Across all states with an initiative process, the average cost of a petition drive increased 297% from 2016 to 2022. So far, the cost of this signature drive is 463% more expensive than the average signature drive cost in Florida in 2016. The cost of running a successful initiative signature drive in Florida was $4.1 million in 2016, $4.6 million in 2018, and $6.7 million in 2020. No initiatives qualified for the Florida ballot in 2022. Marijuana legalization initiative campaigns in four states spent between $68,000 and $3.66 million on signature drives for 2022 initiatives.

In 2016, voters in Florida legalized medical marijuana through a ballot initiative, which was approved by a vote of 71.32% in favor and 28.68% opposed.

In Florida, constitutional amendments require a 60% supermajority vote of approval to pass. This requirement was added to the state constitution through voter approval of Amendment 3 in 2006. Since then, nine constitutional amendments (including a 2014 medical marijuana initiative) received a majority of votes in favor but failed to reach the 60% threshold and were therefore defeated.

As of May 2023, 21 states and Washington, D.C., had legalized the possession and personal use of marijuana for recreational purposes. In seven states, bills to legalize marijuana were enacted into law. In 15 states and Washington, D.C., voters approved ballot measures to legalize recreational marijuana for adult use. The average yes vote was 57.86% and the average no vote was 42.21% with an average margin of victory of 15.65%.

Of the 15 marijuana legalization ballot measures, four received a vote of approval of 60% or higher. The measure with the highest margin of victory was Washington, D.C.’s 2014 initiative, which was approved by a vote of 70.06% to 29.94% for a margin of victory of 40.12%. The measure with the lowest margin of victory was Maine’s 2016 initiative, which was approved by a vote of 50.26% to 49.74% for a margin of victory of 0.52%.

Note: the Florida Division of Elections previously stated that the campaign had submitted 841,130 valid signatures due to an error by one county in reporting signatures to the state. The count posted on the Division of Elections website has since been updated to reflect that the campaign had submitted 786,688 valid signatures as of May 9, 2023.

Initiative to legalize recreational marijuana in Ohio submitted to state legislature

On Jan. 4, 2022, Ohio Secretary of State Frank LaRose (R) sent a letter to legislative leaders announcing that he is resubmitting to the Ohio General Assembly an indirect citizen-initiated measure to legalize the use of recreational marijuana for adults aged 21 and over. 

The initiative was originally filed in 2021 by the Coalition to Regulate Marijuana Like Alcohol, and signatures were submitted at the end of 2021. Due to disagreements about the timeline for submitting signatures and legislative consideration, the campaign filed a lawsuit against legislative leaders in 2022. A settlement allowed for the signatures to be submitted at the start of the 2023 legislative session.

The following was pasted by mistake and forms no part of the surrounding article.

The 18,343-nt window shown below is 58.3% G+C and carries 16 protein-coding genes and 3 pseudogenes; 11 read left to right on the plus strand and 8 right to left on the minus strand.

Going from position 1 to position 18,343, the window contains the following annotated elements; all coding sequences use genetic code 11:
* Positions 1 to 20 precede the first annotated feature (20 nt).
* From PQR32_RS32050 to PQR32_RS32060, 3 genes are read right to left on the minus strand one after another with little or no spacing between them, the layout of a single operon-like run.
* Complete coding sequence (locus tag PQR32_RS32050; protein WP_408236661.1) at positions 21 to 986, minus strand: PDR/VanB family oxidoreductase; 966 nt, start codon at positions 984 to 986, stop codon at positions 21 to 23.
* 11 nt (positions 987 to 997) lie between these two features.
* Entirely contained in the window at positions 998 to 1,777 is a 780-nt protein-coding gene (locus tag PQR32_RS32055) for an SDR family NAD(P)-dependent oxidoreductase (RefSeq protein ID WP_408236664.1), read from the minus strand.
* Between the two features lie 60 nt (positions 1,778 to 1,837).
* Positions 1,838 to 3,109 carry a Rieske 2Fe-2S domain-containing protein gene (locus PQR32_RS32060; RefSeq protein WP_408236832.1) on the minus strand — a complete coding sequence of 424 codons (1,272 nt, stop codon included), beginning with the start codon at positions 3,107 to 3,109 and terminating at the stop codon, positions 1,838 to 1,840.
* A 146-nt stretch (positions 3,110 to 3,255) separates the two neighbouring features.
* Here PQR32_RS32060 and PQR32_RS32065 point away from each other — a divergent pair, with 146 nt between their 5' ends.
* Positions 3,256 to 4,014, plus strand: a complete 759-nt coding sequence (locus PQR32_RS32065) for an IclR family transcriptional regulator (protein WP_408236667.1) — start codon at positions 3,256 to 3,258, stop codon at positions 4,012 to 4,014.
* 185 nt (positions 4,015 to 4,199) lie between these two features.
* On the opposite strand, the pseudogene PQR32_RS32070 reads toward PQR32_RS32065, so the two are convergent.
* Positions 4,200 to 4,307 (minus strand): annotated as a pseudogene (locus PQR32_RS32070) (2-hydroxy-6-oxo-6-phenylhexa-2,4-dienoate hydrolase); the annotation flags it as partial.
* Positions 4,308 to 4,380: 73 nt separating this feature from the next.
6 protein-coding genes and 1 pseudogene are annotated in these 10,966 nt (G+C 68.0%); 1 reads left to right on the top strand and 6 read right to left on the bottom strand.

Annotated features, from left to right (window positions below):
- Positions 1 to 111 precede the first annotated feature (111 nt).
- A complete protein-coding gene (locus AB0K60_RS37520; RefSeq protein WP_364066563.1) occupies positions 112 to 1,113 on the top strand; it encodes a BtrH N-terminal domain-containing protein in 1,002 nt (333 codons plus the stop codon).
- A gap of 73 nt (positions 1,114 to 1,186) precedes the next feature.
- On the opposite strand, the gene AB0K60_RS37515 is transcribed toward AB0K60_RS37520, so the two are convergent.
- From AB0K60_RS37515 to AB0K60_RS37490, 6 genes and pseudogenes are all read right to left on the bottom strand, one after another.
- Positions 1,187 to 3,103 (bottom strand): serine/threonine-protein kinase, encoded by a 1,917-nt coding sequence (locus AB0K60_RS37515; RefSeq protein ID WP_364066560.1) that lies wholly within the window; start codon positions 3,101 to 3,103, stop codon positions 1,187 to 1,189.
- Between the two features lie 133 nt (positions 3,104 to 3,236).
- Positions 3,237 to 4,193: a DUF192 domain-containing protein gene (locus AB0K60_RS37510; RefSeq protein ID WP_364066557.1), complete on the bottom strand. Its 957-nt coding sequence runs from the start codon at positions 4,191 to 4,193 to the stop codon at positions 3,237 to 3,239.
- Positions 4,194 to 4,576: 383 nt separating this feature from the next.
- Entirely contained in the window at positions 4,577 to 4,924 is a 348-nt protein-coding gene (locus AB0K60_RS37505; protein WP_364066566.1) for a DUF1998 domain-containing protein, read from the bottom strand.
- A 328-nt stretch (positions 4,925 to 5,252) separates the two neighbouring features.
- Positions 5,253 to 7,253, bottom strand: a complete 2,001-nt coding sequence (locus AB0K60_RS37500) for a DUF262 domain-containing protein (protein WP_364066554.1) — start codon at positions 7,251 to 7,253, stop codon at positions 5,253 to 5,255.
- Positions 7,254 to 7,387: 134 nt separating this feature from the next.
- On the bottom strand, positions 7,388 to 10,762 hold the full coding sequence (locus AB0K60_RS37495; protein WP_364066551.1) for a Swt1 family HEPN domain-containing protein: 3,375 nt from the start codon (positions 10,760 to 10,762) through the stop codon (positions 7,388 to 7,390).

“The Coalition to Regulate Marijuana Like Alcohol is pleased that our proposal was re-transmitted to the Ohio General Assembly and that the secretary of state clarified that the General Assembly’s four-month clock to consider our proposal has begun,” said Tom Haren, a spokesperson for the campaign.

In Ohio, the state legislature will now have four months to consider the proposal. If the measure does not pass the legislature, it may appear on the ballot for Ohio voters on November 7, 2023.

Haren stated, “As we have always said, we intend to work with legislative leadership in good faith to legalize marijuana for all adults through the legislative process. If the General Assembly fails to act, however, we will place our proposal before Ohio voters this November and it will pass.”

Recreational marijuana has been legalized in 21 states. Marijuana was most recently legalized statewide in Maryland and Missouri in 2022 by ballot measures in those states (measures in South Dakota, Arkansas, and North Dakota failed to pass in 2022). Petitions are also currently circulating in Florida and Nebraska to put the question to voters on the 2024 ballot.

Ohio voters may see the issue on their ballots in 2023, depending on whether or not the General Assembly passes the measure and the campaign collects a second round of signatures after the legislative period.

Initially, the Coalition to Regulate Marijuana Like Alcohol filed 206,943 signatures to the secretary of state in December 2021. Of these signatures, 119,825 were found valid by Secretary LaRose on Jan. 3, 2022, but 13,062 more were needed. In Ohio, campaigns are given an additional week to collect more signatures. The campaign submitted 29,918 additional signatures on January 13, 2022, and the state legislature did not decide on the measure within the four-month window. Additionally, the committee became aware of conversations among legislative officials and the attorney general’s office pertaining to whether or not it submitted signatures in time, due to the interpretation of the Ohio Constitution regarding the signature deadline. This prompted the committee to file a lawsuit, and the settlement allowed for the submission of their collected signatures at the start of the 2023 legislative session rather than starting the process over again.